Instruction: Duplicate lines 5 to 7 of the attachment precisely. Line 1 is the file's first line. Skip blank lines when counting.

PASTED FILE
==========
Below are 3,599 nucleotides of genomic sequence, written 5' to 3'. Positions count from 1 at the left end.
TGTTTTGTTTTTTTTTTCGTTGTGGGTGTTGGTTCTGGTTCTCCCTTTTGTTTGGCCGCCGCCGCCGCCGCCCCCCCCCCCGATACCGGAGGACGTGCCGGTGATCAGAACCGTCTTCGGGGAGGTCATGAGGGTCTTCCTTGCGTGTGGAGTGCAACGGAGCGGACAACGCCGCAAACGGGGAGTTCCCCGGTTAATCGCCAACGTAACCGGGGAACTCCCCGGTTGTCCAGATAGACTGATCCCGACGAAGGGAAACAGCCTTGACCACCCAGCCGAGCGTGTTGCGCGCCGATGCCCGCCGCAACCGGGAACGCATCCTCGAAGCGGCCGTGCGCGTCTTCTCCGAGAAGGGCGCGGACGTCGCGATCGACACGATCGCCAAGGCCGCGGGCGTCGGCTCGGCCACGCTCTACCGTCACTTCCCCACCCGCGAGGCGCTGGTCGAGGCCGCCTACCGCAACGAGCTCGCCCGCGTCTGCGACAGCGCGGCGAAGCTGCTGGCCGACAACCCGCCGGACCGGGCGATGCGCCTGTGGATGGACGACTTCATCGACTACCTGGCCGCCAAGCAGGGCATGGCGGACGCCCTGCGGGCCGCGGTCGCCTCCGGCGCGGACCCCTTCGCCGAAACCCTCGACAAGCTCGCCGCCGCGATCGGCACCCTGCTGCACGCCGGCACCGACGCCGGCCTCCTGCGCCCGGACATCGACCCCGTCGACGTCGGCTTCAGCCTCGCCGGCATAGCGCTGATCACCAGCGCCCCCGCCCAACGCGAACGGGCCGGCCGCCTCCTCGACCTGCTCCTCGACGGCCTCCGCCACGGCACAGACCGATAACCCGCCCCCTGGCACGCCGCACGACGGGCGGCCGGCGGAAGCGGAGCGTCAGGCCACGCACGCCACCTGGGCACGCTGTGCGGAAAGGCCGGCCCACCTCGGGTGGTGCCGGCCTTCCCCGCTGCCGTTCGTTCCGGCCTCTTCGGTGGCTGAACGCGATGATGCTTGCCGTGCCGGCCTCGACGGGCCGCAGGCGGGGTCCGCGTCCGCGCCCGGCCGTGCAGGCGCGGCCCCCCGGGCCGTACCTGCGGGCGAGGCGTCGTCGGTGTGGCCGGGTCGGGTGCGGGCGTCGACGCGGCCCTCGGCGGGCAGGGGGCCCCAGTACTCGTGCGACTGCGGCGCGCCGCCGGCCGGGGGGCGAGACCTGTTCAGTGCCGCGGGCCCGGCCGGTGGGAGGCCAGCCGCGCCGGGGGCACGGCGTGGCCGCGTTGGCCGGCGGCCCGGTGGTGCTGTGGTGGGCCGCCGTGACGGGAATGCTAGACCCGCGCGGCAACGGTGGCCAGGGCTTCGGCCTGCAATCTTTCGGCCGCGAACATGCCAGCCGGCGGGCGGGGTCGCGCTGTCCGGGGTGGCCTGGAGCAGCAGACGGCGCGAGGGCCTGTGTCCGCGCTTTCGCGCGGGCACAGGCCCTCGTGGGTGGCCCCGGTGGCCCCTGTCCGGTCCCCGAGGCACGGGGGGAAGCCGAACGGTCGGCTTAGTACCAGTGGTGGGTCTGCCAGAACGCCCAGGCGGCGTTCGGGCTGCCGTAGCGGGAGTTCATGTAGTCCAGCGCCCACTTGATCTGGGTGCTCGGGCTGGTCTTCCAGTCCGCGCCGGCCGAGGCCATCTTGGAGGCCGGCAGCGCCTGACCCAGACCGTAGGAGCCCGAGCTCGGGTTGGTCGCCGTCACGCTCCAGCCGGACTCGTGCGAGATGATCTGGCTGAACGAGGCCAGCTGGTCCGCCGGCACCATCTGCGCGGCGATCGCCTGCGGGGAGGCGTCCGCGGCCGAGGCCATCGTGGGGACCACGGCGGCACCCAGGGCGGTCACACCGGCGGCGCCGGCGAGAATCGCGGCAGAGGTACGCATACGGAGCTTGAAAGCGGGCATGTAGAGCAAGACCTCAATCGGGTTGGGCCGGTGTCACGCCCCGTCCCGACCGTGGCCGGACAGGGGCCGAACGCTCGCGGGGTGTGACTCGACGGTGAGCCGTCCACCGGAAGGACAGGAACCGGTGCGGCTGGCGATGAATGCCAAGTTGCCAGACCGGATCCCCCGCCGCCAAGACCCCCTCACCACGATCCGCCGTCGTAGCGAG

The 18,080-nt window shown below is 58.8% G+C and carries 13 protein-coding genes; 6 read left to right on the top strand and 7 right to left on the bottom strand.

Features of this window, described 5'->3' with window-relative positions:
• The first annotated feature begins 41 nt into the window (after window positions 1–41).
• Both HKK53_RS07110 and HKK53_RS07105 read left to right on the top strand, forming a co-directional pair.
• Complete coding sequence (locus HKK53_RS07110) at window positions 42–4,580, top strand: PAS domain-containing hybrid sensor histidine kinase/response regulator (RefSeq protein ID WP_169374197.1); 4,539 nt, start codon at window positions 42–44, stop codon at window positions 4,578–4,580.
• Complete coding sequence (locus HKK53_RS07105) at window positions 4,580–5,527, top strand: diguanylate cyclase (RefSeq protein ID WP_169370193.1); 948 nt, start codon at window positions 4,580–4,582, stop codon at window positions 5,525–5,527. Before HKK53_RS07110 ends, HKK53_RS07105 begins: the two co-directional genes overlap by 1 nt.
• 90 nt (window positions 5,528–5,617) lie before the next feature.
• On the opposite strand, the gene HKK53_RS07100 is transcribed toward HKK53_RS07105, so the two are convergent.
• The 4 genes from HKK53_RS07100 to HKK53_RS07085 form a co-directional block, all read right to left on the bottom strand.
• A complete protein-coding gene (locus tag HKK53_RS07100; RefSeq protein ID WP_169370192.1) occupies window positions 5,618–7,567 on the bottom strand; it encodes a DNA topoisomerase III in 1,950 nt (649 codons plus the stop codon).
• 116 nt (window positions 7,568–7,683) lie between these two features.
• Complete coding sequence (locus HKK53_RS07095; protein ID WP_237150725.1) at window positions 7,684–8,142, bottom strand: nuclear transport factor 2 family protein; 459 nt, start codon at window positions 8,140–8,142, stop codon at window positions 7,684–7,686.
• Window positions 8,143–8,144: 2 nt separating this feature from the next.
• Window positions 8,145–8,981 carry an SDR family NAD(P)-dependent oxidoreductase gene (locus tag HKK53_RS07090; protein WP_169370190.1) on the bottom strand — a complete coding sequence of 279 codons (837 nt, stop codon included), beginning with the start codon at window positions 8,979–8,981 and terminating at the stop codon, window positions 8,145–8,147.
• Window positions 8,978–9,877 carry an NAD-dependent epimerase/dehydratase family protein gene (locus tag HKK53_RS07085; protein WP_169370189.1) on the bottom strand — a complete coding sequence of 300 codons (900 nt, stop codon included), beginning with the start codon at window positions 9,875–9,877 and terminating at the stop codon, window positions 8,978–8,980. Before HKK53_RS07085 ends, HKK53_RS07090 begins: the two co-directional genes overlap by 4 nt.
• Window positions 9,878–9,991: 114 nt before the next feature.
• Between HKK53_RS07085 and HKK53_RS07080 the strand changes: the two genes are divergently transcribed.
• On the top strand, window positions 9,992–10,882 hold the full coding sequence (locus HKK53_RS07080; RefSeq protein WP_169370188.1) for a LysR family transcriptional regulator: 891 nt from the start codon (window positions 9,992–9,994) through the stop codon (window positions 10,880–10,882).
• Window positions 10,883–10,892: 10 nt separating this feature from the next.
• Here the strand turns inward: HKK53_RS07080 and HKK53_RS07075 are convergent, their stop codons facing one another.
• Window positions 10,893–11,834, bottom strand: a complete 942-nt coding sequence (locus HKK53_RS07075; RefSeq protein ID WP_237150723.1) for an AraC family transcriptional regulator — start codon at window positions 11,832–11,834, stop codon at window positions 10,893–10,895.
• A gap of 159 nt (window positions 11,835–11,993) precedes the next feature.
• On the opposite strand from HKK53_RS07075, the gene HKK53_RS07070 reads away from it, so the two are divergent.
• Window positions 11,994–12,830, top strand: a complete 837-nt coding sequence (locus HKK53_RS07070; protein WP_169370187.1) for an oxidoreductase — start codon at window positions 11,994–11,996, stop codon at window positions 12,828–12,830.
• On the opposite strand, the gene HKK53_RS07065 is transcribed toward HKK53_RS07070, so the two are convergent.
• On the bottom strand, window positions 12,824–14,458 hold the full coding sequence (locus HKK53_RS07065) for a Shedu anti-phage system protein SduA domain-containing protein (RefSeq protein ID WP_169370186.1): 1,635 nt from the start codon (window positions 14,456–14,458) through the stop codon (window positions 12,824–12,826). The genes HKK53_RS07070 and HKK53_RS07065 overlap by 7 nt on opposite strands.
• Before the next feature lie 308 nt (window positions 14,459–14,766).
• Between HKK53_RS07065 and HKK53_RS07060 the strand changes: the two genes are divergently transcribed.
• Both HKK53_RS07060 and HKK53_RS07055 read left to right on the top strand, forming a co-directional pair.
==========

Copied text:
• The first annotated feature begins 41 nt into the window (after window positions 1–41).
• Both HKK53_RS07110 and HKK53_RS07105 read left to right on the top strand, forming a co-directional pair.
• Complete coding sequence (locus HKK53_RS07110) at window positions 42–4,580, top strand: PAS domain-containing hybrid sensor histidine kinase/response regulator (RefSeq protein ID WP_169374197.1); 4,539 nt, start codon at window positions 42–44, stop codon at window positions 4,578–4,580.